While predicting the results in the NCAA college basketball tournament has become a nationwide passion come March whatever type of office you work in, if you are a baseball writer attached to a web site such as FanSided, the pending list of Baseball Hall of Fame candidates is irresistible. So concurrently with the Baseball Writers Association of America we conducted our own mock vote.
The deadline for receiving ballots to be tabulated for the class of 2012 induction ceremony in Cooperstown passed Saturday and those official results are scheduled to be announced Jan. 9. It takes 75 percent of the vote for a player to be selected for the Hall. In the meantime, 44 FanSided Major League Baseball writers mulled over the candidates and just one, Jeff Bagwell, the long-time Houston Astros star, met the 75 percent threshold with 77.3 percent of the vote.
The close-but-no-cigar first runnerup was former Cincinnati Reds shortstop Barry Larkin, a 12-time All-Star, who garnered 72.7 percent of the vote. Larkin was one vote short of the standard. Tim Raines and his 808 stolen bases came in third, being named on 63.6 percent of the ballots.
Several players, who were a reach to make the ballot in the first place, received no votes at all. They were: Eric Young, Tony Womack, Ruben Sierra, Javy Lopez, Brian Jordan, Vinny Castilla, and Jeremy Burnitz. Bill Mueller, Tim Salmon, Terry Mulholland, Phil Nevin and Brad Radke received less than five percent of the vote. Under Hall of Fame voting rules any candidate who does not receive at least five percent of the vote in a given year is removed from future ballots.
Players first become eligible for induction into the Hall of Fame five years after their retirement. They remain eligible for up to 15 years provided they receive that basic five percent of each year’s vote.
The other candidates on this year’s ballot for our mock election and their results: Edgar Martinez, 47.7 percent; Lee Smith, 45.5; Don Mattingly, 40.9; Alan Trammell, 40.9; Jack Morris, 38.6; Dale Murphy, 36.4; Mark McGwire, 29.5; Larry Walker, 29.5; Fred McGriff, 25.0; Rafael Palmeiro, 18.2; Bernie Williams, 11.4; Juan Gonzalez, 6.8.
Despite the big-time numbers recorded during their careers, McGwire and Palmeiro received limited support, almost assuredly a backlash to their situations revolving around performance-enhancing drugs. McGwire, who clouted 583 home runs, including 70 in one season, admitted to using steroids. Palmeiro, who collected 569 home runs and more than 3,000 hits, failed a drug test.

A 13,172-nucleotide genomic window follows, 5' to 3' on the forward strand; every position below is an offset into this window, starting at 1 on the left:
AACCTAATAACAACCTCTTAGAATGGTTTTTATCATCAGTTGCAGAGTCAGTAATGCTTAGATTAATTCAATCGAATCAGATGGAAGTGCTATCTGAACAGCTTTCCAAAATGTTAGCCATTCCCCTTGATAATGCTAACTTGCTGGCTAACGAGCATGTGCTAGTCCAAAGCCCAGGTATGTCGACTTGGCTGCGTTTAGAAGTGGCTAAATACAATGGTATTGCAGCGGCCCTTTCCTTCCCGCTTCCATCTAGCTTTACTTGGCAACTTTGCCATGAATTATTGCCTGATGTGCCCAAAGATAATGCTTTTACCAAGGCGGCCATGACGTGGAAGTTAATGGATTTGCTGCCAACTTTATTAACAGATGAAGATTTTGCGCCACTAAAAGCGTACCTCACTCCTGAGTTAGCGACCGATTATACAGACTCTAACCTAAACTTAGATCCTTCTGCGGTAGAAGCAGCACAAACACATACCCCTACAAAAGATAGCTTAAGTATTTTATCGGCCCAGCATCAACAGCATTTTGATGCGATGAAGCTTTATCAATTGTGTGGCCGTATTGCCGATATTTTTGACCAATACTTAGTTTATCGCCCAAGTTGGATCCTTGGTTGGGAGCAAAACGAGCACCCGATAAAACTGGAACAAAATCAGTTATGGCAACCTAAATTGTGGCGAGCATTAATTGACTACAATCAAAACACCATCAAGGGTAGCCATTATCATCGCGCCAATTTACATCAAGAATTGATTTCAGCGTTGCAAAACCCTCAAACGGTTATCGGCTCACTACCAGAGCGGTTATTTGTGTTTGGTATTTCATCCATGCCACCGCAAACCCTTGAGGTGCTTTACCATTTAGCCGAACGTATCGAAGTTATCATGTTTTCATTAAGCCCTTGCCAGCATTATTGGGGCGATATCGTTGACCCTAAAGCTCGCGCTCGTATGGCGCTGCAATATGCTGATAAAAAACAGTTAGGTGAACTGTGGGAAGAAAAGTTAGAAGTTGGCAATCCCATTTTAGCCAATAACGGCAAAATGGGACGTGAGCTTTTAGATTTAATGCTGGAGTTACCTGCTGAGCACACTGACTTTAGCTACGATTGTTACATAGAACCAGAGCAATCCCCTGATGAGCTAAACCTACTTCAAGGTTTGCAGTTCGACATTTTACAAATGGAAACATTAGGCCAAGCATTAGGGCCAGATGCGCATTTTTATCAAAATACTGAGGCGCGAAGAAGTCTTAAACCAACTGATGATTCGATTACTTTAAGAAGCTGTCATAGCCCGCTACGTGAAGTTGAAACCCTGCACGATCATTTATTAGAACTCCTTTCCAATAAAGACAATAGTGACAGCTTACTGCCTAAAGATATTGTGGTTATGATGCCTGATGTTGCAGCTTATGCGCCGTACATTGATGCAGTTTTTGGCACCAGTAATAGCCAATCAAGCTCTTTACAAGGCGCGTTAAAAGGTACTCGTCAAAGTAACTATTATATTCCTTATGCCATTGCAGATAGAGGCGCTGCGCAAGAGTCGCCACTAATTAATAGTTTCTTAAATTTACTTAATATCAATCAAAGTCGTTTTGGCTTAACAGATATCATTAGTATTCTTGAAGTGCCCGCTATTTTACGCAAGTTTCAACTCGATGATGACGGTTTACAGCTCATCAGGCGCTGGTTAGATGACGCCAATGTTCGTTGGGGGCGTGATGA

Bagwell spent his whole 15-year career playing first base for the Astros. He posted a lifetime batting average of .297, hit 449 home runs and knocked in 1,529 runs. He was the National League rookie of the year in 1991 and the NL Most Valuable Player in 1994. Bagwell was a four-time All Star, won one Gold Glove, and was a three-time Silver Slugger Award winner. He was arguably the face of the franchise in Houston, and the team’s most popular player, throughout his career.
Comparing baseball writer results from last year, Larkin is the leading returning vote-getting with 62.1 percent of the vote. Bagwell received 41.7 percent of the vote in his first year on the official ballot.
Voters using the Hall of Fame ballot can vote for up to 10 names. The FanSided voters submitted an average of just about six names per ballot. Twenty percent of FanSided voters checked off the maxium of 10 names.
During previous balloting focusing on candidates from farther in the past, the Golden Era Veterans Committee selected long-time Chicago Cub third baseman Ron Santo as its only Hall of Famer. The FanSided mock ballot for that group agreed, advancing Santo as its player with at least 75 percent of the vote.